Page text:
How Does NEC Cause Damage to the Intestine?

Written By:
Jessie Paluch
Jessie Paluch

Attorney Jessie Paluch, founder of TruLaw, has over 25 years of experience as a personal injury and mass tort attorney, and previously worked as an international tax attorney at Deloitte. Jessie collaborates with attorneys nationwide — enabling her to share reliable, up-to-date legal information with our readers.

This article has been written and reviewed for legal accuracy and clarity by the team of writers and legal experts at TruLaw and is as accurate as possible. This content should not be taken as legal advice from an attorney. If you would like to learn more about our owner and experienced injury lawyer, Jessie Paluch, you can do so here.

TruLaw does everything possible to make sure the information in this article is up to date and accurate. If you need specific legal advice about your case, contact us by using the chat on the bottom of this page. This article should not be taken as advice from an attorney.

How Does NEC Cause Damage to the Intestine?

NEC, or necrotizing enterocolitis, is a serious condition that many preterm infants contract due to bacteria in the gut.

It primarily affects the intestines and can occur in either the large or small intestinal tract.

baby with NEC intestinal issues

Bacteria infect the intestinal lining and cause inflammation, which can lead to tissue death and even gastrointestinal perforations, or holes in the intestines.

When a perforation forms, bacteria can leak out of the intestinal tract and into the infant’s abdominal cavity or seep into their bloodstream.

If left untreated, NEC can lead to permanent intestinal damage and potentially even death.

Table of Contents

Causes of NEC

Doctors don’t know exactly what causes NEC, but there are numerous factors that have been found to contribute to cases of NEC in the intestine:

  • Premature babies’ inadequately developed intestines
  • Inability to properly digest food, which can lead to hazardous substances accumulating in the intestines
  • Insufficient oxygen and blood flow to the intestines
  • Intestinal tissue injuries
  • Bacterial growth that causes inflammation and erosion of the intestinal lining
  • Bacterial and viral infections in the intestine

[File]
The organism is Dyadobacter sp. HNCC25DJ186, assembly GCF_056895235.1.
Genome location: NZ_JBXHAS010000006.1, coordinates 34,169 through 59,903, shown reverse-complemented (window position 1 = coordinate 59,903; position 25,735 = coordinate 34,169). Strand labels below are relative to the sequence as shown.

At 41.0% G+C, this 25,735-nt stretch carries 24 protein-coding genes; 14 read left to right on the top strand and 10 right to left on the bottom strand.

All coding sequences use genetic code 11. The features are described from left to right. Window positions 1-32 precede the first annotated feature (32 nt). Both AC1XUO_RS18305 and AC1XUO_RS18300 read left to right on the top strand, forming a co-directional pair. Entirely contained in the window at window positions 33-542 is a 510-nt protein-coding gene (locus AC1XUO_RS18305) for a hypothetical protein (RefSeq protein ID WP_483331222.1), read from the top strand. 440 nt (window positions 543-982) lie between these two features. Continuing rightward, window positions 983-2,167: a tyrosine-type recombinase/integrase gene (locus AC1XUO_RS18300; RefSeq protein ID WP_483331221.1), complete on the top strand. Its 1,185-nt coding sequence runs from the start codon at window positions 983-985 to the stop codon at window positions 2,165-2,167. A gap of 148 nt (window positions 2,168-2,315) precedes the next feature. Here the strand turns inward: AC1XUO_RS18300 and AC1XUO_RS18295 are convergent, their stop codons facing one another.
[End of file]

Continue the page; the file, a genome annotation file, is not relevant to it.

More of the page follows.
• Feeding premature babies cow’s milk-based formula

Recent studies have shown that cow’s milk-based formulas such as Enfamil and Similac are more likely to cause NEC in preterm infants than human breast milk is.

Lawsuits are currently ongoing against the manufacturers of these products for failing to warn parents about the potential risks of feeding bovine milk-based formula to premature babies.

If your infant is experiencing an upset stomach or other gastrointestinal issues after receiving formula, you might simply need to switch formulas to one more suitable for babies with sensitive stomachs.

Be sure to check if this solves the problem.

Sometimes, multiple preterm infants in the same nursery will develop NEC.

Although this can be merely a coincidence, since NEC cannot be spread directly from one infant to another, outbreaks can affect multiple babies in a NICU due to bacteria in formula or other factors.

Treatment for Intestinal Damage Caused by NEC

Some of the most common treatments for NEC include stopping feedings, removing gas bubbles from the intestine through a tube, administering fluids through an IV, and a course of antibiotics.

Infants who don’t respond to these treatments or have a more serious condition might need a longer period to recover before they can have normal bowel movements again.

In some cases, particularly when perforations in the intestinal lining occur, infants may require surgery to treat gas bubbles and remove damaged tissue.